Now this has certain similarities to the NT account of Christ's crucifixion. First, there are three persons crucified at the same place, second Christ's body is bewept in a tomb by a woman, thirdly the body is removed or somehow disappears, which could be the pious and respectful work of his disciples, leaving aside for the moment the matter of Resurrection. If we add Resurrection, then we have a twist which revolves about the matter of life continuing, as against death.

Returning to Petronius, first we have the woman bewailing a body in a tomb, second one of the bodies on the cross is removed presumably by family or friends for proper interment, third the body in the tomb is replaced back on the cross. The direction of the body is here to the cross, in the NT it is down from the cross. The center of the story turns on the human quality of the valuation of life, even under strained circumstances. In other words, the four segments of the situation are all present, but in a different order.

I believe we have a story which was floating around the world of the first century A.D. in indeterminate form, originating from the crucifixion of Christ in his close-knit neo-Jewish society, but spreading westward where it lost its religious overtones and became a part of the secular story-telling of the Greco-Roman world. The story is by no means a comment or reference to Christ, it has floated so far afield that only the skeleton of the tale remains in disjointed segments. But the elements are all there, and since they are documented in the same century, it seems possible that they represent two facets of the same original situation. For us it is difficult to connect a clever literary conte, with the tradition which is at the base of the living Christian religion. A folklorist however would have little trouble tracing two divergent patterns of storytelling, deriving in entirely different paths from a single historical source, and surfacing in entirely different cultural associations.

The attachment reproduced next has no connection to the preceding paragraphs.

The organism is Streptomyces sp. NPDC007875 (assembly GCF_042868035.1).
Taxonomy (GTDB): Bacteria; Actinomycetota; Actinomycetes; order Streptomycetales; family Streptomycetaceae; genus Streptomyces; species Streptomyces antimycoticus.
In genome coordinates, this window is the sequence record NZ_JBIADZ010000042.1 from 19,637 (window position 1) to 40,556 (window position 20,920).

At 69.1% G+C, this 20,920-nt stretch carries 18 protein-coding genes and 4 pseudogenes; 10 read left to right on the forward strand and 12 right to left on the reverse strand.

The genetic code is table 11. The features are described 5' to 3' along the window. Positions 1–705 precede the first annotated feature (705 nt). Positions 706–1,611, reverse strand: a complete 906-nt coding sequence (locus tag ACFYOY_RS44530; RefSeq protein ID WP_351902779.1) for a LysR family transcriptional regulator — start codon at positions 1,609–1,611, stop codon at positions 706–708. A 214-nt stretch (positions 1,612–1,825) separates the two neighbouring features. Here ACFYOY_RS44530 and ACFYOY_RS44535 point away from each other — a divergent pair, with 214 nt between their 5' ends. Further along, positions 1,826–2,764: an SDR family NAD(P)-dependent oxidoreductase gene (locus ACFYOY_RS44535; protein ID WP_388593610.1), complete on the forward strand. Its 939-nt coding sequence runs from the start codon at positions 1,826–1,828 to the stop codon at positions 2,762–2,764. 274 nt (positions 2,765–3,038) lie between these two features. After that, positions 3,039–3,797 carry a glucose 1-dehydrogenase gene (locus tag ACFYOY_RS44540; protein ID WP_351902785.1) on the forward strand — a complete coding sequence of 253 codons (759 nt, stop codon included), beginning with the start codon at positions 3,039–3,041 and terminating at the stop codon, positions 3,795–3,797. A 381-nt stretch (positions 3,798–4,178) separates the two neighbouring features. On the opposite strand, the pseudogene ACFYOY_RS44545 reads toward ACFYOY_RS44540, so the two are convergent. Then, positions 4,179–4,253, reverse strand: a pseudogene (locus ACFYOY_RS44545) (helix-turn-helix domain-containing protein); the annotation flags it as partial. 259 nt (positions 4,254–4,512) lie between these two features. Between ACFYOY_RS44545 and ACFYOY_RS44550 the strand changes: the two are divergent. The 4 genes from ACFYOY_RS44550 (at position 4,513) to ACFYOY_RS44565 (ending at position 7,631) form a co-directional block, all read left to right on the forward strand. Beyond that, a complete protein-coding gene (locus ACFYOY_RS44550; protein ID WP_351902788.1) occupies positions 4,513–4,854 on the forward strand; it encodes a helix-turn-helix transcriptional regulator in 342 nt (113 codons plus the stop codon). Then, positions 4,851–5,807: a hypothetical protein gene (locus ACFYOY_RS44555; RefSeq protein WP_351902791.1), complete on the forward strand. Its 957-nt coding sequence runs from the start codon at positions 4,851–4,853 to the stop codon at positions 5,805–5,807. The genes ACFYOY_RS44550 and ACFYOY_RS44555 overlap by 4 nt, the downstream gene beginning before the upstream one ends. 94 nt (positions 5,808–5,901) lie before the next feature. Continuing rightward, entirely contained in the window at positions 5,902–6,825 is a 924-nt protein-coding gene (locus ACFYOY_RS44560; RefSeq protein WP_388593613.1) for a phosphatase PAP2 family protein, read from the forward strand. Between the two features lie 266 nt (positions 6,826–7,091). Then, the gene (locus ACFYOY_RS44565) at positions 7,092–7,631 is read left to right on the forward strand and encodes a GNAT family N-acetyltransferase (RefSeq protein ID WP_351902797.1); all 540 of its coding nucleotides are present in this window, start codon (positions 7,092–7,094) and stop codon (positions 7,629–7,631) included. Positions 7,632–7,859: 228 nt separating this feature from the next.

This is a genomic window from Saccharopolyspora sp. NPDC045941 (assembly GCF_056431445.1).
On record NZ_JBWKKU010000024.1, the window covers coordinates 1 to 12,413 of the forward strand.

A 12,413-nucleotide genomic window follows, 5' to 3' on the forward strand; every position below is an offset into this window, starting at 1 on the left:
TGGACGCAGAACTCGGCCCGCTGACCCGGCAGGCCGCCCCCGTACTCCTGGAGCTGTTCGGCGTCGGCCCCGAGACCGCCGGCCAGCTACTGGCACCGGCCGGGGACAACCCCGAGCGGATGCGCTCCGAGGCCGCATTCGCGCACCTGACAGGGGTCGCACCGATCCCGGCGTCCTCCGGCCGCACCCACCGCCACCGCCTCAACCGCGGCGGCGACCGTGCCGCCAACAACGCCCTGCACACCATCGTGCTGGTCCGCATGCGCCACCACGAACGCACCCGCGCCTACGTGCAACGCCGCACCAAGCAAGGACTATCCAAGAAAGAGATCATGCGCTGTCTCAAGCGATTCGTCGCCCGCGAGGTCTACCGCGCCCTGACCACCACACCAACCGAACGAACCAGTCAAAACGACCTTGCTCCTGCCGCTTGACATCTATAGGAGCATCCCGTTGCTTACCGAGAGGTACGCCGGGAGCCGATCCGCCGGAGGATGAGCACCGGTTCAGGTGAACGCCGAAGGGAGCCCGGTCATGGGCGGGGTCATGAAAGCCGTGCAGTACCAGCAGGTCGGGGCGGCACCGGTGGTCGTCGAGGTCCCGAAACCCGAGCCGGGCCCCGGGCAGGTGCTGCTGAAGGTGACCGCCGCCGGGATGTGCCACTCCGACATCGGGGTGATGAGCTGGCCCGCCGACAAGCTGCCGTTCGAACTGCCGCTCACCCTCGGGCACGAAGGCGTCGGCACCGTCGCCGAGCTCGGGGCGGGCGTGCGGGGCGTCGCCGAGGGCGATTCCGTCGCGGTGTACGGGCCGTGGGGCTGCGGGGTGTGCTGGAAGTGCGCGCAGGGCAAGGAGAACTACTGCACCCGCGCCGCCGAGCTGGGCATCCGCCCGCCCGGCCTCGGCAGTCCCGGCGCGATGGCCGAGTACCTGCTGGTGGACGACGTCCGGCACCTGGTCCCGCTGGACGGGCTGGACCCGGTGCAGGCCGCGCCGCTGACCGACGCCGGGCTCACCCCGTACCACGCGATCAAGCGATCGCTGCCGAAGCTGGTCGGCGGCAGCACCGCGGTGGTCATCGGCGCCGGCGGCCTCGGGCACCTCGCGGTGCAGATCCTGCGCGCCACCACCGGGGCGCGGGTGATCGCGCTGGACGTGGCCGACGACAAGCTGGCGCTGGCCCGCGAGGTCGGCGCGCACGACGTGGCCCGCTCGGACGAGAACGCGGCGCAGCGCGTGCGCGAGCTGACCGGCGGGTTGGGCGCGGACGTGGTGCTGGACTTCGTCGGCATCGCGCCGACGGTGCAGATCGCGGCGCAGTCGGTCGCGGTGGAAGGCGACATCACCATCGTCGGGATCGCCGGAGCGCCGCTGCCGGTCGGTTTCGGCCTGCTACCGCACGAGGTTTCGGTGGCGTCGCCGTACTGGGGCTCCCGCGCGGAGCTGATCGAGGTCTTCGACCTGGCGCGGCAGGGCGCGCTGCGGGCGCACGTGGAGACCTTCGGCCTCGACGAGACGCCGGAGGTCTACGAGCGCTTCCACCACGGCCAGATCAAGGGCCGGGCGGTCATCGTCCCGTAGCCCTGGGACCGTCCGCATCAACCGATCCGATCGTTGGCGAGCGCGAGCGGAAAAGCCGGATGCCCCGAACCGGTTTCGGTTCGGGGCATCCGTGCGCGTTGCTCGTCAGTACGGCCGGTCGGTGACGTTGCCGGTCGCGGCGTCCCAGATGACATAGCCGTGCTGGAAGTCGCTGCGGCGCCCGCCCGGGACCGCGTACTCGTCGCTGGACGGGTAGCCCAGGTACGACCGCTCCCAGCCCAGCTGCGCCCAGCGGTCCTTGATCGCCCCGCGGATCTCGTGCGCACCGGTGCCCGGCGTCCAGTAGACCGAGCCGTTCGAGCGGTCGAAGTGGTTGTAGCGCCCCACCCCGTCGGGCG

We should look at this from the perspective of historical evidence. If the Petronius storyline may be considered even as indirect evidence that there was an awareness, howsoever vague and transposed, of Christ's final state, it does establish the fact that the crucifixion of Christ was becoming known in secular circles throughout the West. And it further helps document a date for Petronius (who has never been properly dated) as near the end of the first century A.D.

I find this matter so strange and unparalleled by anything else we havefrom the early years of the first millennium, that I hesitate to propose the matter in documentable academic terms, and offer this view primarily as a suggestion for consideration. On the other hand the segments of the argument as I have outlined them seem to fit together ineluctably. It is essentially the interpretation of their meaning in a social and historical sense which gives me pause.

William Harris
Prof. Em. Middlebury College